Tuesday, July 20, 2010
Director: Danis Tanovic
Cast: Colin Farrell, Jamie Sives, Paz Vega
Kelly Reilly Branko Djuric, Juliet Stevenson, Christopher Lee
Sticking to the kind of austere-by-way-of-beautiful aesthetic he explored in No Man's Land, Denis Tanovic once again examines the chaotic nature of war in Triage.
Colin Farrell plays Mark Walsh, a journalistic photographer who comes home from Kurdistan with scars and no recollection of what happened to his best friend David (Sives).
Not knowing what to do, his wife (Vega) sends for her estranged grandfather (Lee), a prominent psychoanalyst who slowly begins to get to the mystery of what happened to Mark.
With little consideration for nuance, Tanovic constructs a story of such archaic proportions that you don't need to know much about storytelling devices to know where it's going.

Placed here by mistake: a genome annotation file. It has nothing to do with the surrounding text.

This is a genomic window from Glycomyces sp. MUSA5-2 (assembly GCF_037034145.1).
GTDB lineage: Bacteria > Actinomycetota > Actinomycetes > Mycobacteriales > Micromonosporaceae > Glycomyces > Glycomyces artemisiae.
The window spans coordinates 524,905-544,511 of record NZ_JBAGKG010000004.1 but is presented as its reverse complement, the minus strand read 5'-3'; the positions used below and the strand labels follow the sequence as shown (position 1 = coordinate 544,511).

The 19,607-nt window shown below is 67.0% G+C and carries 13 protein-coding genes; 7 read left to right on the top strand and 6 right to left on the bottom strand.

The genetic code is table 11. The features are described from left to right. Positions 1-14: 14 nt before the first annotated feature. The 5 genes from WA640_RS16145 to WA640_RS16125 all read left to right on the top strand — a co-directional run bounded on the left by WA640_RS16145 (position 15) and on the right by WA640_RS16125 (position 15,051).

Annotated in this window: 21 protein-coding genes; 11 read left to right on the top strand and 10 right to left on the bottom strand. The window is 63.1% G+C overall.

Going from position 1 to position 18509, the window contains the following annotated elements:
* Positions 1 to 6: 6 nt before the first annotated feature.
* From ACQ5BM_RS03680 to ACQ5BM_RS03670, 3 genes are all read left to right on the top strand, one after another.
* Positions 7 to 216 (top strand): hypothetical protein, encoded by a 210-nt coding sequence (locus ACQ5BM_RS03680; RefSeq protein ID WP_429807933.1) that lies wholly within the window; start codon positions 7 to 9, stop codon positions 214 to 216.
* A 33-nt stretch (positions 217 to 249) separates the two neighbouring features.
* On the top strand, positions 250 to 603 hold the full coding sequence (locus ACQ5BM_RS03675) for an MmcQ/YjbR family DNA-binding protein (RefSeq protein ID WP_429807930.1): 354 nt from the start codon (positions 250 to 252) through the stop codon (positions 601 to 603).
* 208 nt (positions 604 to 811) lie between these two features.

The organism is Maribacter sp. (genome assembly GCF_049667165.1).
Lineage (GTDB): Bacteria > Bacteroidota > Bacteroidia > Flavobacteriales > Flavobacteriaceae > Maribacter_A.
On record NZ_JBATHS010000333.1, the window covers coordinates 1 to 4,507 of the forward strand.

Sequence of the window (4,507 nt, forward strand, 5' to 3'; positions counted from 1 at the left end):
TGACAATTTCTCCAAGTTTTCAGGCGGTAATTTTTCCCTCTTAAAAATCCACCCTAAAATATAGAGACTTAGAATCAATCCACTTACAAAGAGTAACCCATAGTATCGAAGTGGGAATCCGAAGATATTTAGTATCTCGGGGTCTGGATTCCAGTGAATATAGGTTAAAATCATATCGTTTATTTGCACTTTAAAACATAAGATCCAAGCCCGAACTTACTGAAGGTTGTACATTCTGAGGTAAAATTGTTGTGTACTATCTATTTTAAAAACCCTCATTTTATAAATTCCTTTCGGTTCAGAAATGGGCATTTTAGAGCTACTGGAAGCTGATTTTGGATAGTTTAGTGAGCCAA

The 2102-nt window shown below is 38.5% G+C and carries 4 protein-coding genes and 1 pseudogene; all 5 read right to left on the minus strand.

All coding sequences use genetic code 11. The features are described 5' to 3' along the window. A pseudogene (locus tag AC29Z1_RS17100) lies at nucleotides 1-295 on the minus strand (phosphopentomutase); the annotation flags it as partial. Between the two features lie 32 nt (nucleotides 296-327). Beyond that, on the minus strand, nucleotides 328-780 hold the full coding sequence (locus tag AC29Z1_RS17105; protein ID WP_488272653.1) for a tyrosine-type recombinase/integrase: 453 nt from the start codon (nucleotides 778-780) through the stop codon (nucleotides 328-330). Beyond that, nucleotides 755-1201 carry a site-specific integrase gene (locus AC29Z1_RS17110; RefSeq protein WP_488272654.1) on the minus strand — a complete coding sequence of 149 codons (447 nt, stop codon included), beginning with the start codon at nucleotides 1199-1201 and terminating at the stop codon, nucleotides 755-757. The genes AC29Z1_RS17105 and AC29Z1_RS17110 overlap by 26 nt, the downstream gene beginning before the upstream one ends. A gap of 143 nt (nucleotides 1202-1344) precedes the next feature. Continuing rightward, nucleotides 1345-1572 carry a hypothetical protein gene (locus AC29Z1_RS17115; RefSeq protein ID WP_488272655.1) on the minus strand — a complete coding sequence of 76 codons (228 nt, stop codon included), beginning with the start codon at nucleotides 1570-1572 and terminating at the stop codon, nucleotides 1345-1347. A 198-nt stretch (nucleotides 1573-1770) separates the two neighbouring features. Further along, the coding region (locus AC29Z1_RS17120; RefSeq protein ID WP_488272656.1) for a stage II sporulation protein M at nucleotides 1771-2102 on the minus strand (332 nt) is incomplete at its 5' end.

Farrell's character, being the center of the film and all, never sees himself fully realized and by the time we get to the big breakthrough, Tanovic had made sure the events unfold in pure soap opera style.
What gives Triage somewhat of a spirit are the little details that escape the main plot's constriction; Reilly for instance is divine as David's very pregnant wife, filling her character with the sort of life everyone else in the film seems obsessed with ignoring.
Her relation to the void left by her husband at the beginning of the movie and Mark's need to call death upon himself could very well recall some derivation of the Apollonian versus Dionysian spirit.
But other than Reilly, none of the actors ever truly evoke something that feels real. When not even the astonishing Christopher Lee is capable of moving something in you, whether intellectual or emotional, you know what kind of movie you're in for.